Cooperative Fish and Wildlife Research Units Program: Arkansas
Education, Research and Technical Assistance for Managing Our Natural Resources

Krementz, D. G., K. Asante, and L. W. Naylor. 2011. Spring Migration of Mallards from Arkansas as Determined by Satellite Telemetry. Journal of Fish and Wildlife Management 2(2).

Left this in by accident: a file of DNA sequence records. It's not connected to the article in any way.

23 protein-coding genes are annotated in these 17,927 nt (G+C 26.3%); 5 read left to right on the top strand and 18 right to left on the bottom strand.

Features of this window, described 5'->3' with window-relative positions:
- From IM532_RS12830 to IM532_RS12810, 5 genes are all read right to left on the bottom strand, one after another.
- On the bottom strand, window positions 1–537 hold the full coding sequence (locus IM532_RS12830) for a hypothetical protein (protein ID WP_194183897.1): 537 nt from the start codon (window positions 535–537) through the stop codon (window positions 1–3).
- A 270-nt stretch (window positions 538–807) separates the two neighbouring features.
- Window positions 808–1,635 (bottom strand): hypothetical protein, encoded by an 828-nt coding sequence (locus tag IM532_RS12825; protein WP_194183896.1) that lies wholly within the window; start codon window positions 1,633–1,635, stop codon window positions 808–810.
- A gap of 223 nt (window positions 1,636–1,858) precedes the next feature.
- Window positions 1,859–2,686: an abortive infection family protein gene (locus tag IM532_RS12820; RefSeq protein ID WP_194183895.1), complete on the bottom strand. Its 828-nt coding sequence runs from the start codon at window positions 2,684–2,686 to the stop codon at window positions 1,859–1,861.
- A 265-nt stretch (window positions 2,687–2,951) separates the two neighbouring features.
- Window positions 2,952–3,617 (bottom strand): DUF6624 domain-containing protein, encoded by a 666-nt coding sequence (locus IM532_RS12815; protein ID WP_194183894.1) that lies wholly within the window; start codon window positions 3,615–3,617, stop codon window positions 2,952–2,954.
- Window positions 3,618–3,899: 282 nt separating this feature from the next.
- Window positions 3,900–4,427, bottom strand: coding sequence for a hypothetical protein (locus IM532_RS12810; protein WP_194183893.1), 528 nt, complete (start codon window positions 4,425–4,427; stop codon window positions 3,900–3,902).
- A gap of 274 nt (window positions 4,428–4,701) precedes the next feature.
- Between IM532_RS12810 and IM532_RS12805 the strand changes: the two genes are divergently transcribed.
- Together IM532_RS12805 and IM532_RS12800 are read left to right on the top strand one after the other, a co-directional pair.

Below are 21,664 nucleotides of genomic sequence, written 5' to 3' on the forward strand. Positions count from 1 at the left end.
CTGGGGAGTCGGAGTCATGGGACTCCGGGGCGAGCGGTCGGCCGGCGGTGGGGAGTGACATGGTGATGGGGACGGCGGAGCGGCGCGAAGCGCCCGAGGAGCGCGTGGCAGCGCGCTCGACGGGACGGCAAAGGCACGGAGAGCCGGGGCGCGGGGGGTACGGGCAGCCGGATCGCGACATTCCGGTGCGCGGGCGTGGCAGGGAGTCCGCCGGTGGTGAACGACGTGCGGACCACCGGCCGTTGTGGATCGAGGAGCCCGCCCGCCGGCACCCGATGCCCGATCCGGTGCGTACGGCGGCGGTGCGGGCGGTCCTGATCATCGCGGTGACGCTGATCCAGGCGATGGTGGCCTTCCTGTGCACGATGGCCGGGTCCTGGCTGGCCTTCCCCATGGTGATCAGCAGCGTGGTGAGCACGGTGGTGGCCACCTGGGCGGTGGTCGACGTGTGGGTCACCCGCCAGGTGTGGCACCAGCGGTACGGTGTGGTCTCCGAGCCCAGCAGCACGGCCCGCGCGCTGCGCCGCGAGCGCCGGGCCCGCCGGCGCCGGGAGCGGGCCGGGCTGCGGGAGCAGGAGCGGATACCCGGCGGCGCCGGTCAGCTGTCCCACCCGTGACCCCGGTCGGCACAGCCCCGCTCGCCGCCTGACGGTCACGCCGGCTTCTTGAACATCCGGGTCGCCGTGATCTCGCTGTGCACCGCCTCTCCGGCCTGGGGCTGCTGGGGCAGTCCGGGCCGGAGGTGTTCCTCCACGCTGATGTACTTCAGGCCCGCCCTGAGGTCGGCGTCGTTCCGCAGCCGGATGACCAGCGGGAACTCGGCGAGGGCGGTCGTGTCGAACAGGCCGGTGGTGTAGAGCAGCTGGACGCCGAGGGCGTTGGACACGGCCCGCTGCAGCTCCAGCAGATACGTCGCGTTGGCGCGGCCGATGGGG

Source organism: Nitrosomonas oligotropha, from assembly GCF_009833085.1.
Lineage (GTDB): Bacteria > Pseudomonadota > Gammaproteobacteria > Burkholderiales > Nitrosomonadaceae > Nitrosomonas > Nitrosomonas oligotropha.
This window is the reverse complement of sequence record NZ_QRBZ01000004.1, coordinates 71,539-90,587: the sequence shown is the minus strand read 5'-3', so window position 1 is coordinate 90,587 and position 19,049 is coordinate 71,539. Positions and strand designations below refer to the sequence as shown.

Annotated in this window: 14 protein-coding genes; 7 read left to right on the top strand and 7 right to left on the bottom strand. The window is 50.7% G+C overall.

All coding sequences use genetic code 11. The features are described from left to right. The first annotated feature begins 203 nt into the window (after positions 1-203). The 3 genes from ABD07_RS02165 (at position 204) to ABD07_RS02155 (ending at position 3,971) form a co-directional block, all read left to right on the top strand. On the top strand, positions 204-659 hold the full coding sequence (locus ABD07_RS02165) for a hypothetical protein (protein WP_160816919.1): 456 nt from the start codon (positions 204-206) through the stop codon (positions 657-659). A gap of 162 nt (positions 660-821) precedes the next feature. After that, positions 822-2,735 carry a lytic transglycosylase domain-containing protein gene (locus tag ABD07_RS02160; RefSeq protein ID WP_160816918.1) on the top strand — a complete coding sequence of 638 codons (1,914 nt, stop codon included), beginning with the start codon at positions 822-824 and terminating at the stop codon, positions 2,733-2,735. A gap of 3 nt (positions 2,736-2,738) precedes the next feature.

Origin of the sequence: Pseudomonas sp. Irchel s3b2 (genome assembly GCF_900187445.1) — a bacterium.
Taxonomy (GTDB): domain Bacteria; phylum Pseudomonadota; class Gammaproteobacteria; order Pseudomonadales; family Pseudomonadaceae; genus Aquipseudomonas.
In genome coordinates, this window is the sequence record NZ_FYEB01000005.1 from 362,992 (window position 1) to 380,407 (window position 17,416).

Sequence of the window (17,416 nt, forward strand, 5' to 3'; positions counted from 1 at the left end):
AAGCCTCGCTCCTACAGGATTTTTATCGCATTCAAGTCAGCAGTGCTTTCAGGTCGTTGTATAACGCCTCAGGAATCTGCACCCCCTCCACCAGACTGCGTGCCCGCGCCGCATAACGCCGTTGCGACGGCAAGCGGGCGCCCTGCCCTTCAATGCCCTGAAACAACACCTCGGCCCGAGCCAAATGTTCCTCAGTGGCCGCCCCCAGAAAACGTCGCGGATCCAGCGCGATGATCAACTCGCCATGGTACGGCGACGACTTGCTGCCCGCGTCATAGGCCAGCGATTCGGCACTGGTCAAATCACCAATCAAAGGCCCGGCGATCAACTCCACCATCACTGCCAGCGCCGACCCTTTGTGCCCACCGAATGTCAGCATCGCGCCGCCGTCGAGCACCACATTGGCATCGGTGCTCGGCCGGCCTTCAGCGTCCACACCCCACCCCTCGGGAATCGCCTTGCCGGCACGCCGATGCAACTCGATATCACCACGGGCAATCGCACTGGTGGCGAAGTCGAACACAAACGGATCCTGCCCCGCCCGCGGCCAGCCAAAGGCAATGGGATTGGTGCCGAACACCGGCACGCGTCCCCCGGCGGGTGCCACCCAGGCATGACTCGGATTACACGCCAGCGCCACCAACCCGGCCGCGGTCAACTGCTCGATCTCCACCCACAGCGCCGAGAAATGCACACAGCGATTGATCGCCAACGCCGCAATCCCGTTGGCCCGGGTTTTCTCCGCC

We used satellite telemetry to document spring migration phenology, routes, stopover regions, and nesting sites of mallards (Anas playtyrynchos) marked in Arkansas during the winters of 2004-2007. Of the 143 marked mallards that migrated from Arkansas, they did so, on average, by mid-March. Mallards flew over the Missouri Ozarks and 42% made an initial stopover in Missouri where they used areas that had larger rivers (Mississippi River, Missouri River) embedded in an agricultural landscape. From this stopover region they either migrated directly to the Prairie Pothole Region (PPR) or they migrated north to Minnesota where they either moved next to the PPR or to the north and east of the PPR. For those mallards (83%) that stopped for >1day before entering the PPR, the average length at each stop was 12 days (SE = 0.90 days, range = 2 - 54 days). Mallards made more stopovers, made shorter migration movements, and took longer to move to the PPR in wetter than drier years. Mallards arrived in the PPR earlier in 2006 (¯(×) = 30 March, SE = 2.18 days) than in 2005 (× ̅ = 7 April, SE = 2.30 days). Females nested across nine Bird Conservation Regions. Nesting occurred most frequently in South Dakota (n = 9). The average date when females nested was 19 April (SE = 2.44 days, range = 12 Mar – 26 May). Because many mallards headed for the large river corridors in Missouri for their first stopover, this region is an important spring migration stopover of continental importance to mallards and should be a focal area of conservation.